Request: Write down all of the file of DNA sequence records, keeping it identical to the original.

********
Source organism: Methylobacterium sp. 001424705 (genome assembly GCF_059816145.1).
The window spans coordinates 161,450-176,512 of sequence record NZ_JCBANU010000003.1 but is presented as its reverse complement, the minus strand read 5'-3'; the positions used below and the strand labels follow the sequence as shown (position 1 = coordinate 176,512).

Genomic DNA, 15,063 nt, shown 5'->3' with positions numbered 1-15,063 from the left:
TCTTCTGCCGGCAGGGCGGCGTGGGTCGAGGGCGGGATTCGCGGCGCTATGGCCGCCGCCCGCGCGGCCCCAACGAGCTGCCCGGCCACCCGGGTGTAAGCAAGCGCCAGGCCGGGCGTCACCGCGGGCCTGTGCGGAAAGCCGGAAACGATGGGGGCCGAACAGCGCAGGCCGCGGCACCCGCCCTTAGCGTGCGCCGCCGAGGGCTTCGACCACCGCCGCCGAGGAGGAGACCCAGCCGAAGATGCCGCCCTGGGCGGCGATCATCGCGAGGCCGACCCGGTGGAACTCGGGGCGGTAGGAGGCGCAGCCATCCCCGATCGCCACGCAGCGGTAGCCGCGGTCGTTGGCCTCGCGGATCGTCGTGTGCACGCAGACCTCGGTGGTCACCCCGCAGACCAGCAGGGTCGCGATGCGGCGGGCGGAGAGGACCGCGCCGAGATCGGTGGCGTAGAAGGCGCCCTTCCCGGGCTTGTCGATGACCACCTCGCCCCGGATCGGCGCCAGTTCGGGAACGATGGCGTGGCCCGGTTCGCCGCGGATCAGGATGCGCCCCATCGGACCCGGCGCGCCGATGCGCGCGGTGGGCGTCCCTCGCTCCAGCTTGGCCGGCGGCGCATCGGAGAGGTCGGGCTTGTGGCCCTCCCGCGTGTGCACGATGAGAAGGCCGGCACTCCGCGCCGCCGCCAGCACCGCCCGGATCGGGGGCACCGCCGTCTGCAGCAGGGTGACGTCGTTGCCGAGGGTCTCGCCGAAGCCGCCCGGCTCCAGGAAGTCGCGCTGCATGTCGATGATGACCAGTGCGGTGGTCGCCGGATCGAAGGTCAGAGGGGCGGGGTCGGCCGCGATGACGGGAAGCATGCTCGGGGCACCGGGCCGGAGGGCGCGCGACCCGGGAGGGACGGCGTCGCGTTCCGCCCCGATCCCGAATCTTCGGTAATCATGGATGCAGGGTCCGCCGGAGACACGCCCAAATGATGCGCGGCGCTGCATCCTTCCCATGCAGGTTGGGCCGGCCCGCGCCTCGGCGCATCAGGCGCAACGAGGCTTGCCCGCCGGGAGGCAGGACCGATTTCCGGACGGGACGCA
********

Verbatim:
Source organism: Methylobacterium sp. 001424705 (genome assembly GCF_059816145.1).
The window spans coordinates 161,450-176,512 of sequence record NZ_JCBANU010000003.1 but is presented as its reverse complement, the minus strand read 5'-3'; the positions used below and the strand labels follow the sequence as shown (position 1 = coordinate 176,512).

Genomic DNA, 15,063 nt, shown 5'->3' with positions numbered 1-15,063 from the left:
TCTTCTGCCGGCAGGGCGGCGTGGGTCGAGGGCGGGATTCGCGGCGCTATGGCCGCCGCCCGCGCGGCCCCAACGAGCTGCCCGGCCACCCGGGTGTAAGCAAGCGCCAGGCCGGGCGTCACCGCGGGCCTGTGCGGAAAGCCGGAAACGATGGGGGCCGAACAGCGCAGGCCGCGGCACCCGCCCTTAGCGTGCGCCGCCGAGGGCTTCGACCACCGCCGCCGAGGAGGAGACCCAGCCGAAGATGCCGCCCTGGGCGGCGATCATCGCGAGGCCGACCCGGTGGAACTCGGGGCGGTAGGAGGCGCAGCCATCCCCGATCGCCACGCAGCGGTAGCCGCGGTCGTTGGCCTCGCGGATCGTCGTGTGCACGCAGACCTCGGTGGTCACCCCGCAGACCAGCAGGGTCGCGATGCGGCGGGCGGAGAGGACCGCGCCGAGATCGGTGGCGTAGAAGGCGCCCTTCCCGGGCTTGTCGATGACCACCTCGCCCCGGATCGGCGCCAGTTCGGGAACGATGGCGTGGCCCGGTTCGCCGCGGATCAGGATGCGCCCCATCGGACCCGGCGCGCCGATGCGCGCGGTGGGCGTCCCTCGCTCCAGCTTGGCCGGCGGCGCATCGGAGAGGTCGGGCTTGTGGCCCTCCCGCGTGTGCACGATGAGAAGGCCGGCACTCCGCGCCGCCGCCAGCACCGCCCGGATCGGGGGCACCGCCGTCTGCAGCAGGGTGACGTCGTTGCCGAGGGTCTCGCCGAAGCCGCCCGGCTCCAGGAAGTCGCGCTGCATGTCGATGATGACCAGTGCGGTGGTCGCCGGATCGAAGGTCAGAGGGGCGGGGTCGGCCGCGATGACGGGAAGCATGCTCGGGGCACCGGGCCGGAGGGCGCGCGACCCGGGAGGGACGGCGTCGCGTTCCGCCCCGATCCCGAATCTTCGGTAATCATGGATGCAGGGTCCGCCGGAGACACGCCCAAATGATGCGCGGCGCTGCATCCTTCCCATGCAGGTTGGGCCGGCCCGCGCCTCGGCGCATCAGGCGCAACGAGGCTTGCCCGCCGGGAGGCAGGACCGATTTCCGGACGGGACGCA